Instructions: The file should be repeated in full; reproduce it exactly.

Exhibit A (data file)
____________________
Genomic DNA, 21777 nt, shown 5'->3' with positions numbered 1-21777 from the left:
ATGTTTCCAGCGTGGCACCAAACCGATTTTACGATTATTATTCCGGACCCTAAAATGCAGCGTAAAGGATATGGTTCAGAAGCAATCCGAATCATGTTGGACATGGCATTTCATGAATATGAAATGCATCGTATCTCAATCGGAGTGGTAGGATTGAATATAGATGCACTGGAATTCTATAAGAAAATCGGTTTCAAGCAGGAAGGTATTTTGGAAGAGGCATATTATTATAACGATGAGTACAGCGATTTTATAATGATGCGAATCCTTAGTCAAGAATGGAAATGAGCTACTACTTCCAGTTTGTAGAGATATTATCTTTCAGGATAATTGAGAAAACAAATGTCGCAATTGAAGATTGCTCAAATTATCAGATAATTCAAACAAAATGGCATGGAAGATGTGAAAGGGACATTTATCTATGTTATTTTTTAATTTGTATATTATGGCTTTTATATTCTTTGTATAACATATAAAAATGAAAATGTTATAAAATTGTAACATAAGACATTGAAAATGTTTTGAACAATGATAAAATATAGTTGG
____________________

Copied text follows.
Genomic DNA, 21777 nt, shown 5'->3' with positions numbered 1-21777 from the left:
ATGTTTCCAGCGTGGCACCAAACCGATTTTACGATTATTATTCCGGACCCTAAAATGCAGCGTAAAGGATATGGTTCAGAAGCAATCCGAATCATGTTGGACATGGCATTTCATGAATATGAAATGCATCGTATCTCAATCGGAGTGGTAGGATTGAATATAGATGCACTGGAATTCTATAAGAAAATCGGTTTCAAGCAGGAAGGTATTTTGGAAGAGGCATATTATTATAACGATGAGTACAGCGATTTTATAATGATGCGAATCCTTAGTCAAGAATGGAAATGAGCTACTACTTCCAGTTTGTAGAGATATTATCTTTCAGGATAATTGAGAAAACAAATGTCGCAATTGAAGATTGCTCAAATTATCAGATAATTCAAACAAAATGGCATGGAAGATGTGAAAGGGACATTTATCTATGTTATTTTTTAATTTGTATATTATGGCTTTTATATTCTTTGTATAACATATAAAAATGAAAATGTTATAAAATTGTAACATAAGACATTGAAAATGTTTTGAACAATGATAAAATATAGTTGG